Managing customer data is vital for digital marketing in every industry. Data-driven companies already know the importance of properly managing and implementing customer data.
In this article, we break down the pros and cons of CDPs and talk about the best way to activate your customer data.
What’s a Customer Data Platform (CDP)?
A customer data platform, or CDP, is intended to integrate, store, and label customer data from multiple sources. Marketing teams typically control these systems, which were initially designed for marketing use.
Essentially, CDPs centralize customer data from several channels. The tagged data helps marketing teams create a unified understanding of the customer.
Typical data points CDPs collect include:
- Online-only order data and transactions
- Abandoned carts
- Online customer value
- Behavioral data on web and mobile
- Products/categories viewed
- Pages visited per session
- Average session duration
- Profile data
- Psychographic information about customers
- Product data
- Online pricing
- Inventory levels
A CDP is Not…
On the surface, a CDP can sound like a CRM or another data management solution. Here’s a bit more about what a CDP is not:
- It’s not a CRM. A CRM creates customer profiles but uses more limited data sources than a CDP. CRMs focus on identifiable personal data, but CDPs include anonymous data from mobile devices and cookies.
- It’s not a delivery platform. CDPs do not interact directly with users on various channels as a delivery platform does. Web pages, email marketing software, etc are delivery platforms. In contrast, CDPs interact with delivery platforms to collect data.
- It’s not a data warehouse. CDPs offer similar advantages to Data Warehouses, but they are not the same. Data warehouses are first-party solutions that your IT team will create and model in directly.
Top “Pros” of CDPs
CDPs help automate customer data, which provides several benefits to marketers and their enterprises. Some of the benefits of CDPs include:
Built for Marketers
CDPs were designed for marketers. They contain several additional features to help marketing teams understand customer behavior and leverage personal data. Their design for marketing campaigns makes them a better solution than CRM systems for many marketing teams to use.
Sync Data to Many Destinations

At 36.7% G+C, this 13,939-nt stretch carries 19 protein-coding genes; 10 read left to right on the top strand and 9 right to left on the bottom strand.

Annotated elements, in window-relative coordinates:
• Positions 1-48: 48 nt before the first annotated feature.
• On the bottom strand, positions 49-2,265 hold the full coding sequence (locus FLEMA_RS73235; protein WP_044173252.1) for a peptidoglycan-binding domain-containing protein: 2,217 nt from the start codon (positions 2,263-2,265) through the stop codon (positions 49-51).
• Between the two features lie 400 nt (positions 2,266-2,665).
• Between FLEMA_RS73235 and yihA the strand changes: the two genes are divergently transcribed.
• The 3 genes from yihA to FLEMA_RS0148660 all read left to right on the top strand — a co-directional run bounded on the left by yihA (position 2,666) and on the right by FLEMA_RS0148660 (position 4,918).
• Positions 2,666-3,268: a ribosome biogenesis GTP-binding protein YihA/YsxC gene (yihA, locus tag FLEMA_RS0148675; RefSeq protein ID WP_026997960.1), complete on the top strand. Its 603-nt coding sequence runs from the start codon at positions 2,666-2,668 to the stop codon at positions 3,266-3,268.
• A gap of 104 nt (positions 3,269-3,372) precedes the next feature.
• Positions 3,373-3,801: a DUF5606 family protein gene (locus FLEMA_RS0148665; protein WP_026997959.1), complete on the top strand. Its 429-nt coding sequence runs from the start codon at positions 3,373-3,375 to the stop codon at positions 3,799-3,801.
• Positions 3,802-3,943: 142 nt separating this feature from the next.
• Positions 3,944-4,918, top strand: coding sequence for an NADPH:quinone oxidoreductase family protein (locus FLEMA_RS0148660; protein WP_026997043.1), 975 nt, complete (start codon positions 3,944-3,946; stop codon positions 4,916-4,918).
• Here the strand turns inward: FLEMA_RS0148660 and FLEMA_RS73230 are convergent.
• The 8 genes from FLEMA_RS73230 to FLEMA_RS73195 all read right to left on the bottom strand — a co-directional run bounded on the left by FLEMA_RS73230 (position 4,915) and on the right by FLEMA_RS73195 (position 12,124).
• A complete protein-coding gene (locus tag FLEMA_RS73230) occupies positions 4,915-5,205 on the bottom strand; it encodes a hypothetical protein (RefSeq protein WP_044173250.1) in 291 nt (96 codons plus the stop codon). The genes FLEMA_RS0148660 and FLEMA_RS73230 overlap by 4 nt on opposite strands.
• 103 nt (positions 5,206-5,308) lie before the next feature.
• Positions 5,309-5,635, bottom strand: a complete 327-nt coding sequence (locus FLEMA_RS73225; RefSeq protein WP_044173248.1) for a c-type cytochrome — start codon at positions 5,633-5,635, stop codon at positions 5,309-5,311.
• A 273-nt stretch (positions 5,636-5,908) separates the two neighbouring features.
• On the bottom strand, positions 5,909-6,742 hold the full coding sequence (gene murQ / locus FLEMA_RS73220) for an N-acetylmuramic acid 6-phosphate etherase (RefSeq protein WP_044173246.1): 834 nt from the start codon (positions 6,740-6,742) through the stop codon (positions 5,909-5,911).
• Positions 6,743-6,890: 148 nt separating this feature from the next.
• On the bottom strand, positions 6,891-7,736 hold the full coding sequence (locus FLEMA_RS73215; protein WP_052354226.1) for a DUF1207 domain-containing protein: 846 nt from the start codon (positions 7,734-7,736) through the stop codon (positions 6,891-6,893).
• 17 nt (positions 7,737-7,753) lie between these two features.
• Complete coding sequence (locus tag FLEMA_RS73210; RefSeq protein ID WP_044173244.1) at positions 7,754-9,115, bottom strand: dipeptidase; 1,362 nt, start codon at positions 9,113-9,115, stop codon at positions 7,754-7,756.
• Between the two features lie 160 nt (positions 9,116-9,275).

Leveraging your data on multiple channels can be a challenge. This would require adding each destination’s code – Facebook, Instagram, Google, YouTube, your CRM system, etc – to your website, which is time-consuming. A CDP is able to collect customer data (properties and events) and send that to multiple destinations.
Reduce Data Bottlenecks
Getting all of your data in one place is critical for accessibility. Oftentimes, teams that need data cannot reach all of it because it’s siloed in different platforms. Marketers and data analysts often spend more time consolidating data than they do understanding or leveraging it to drive growth. A CDP may reduce these data bottlenecks.
Cons of CDPs
Despite the benefits, CDPs are not the future. They have plenty of limitations to consider before opting for this data management strategy.
The top cons of CDPs are:
Set Up and Integration
Getting your CDP up and running is not nearly as simple as it seems. Oftentimes, it takes organizations over 6 months to set up and integrate this customer data tool.
Why does it take so long?
Setting up the CDP requires your engineering team to integrate SDKs/JS snippets and create new releases of your products/services. Even for medium-sized organizations, this process can take several months.
Unfortunately, CDPs are rarely as automated as they can seem at first. Your organization must constantly monitor and update the code to make sure the data is accurate. This is a big headache for marketers and developers alike. Without monitoring, you can easily end up with hundreds of events and properties and wildly inaccurate data.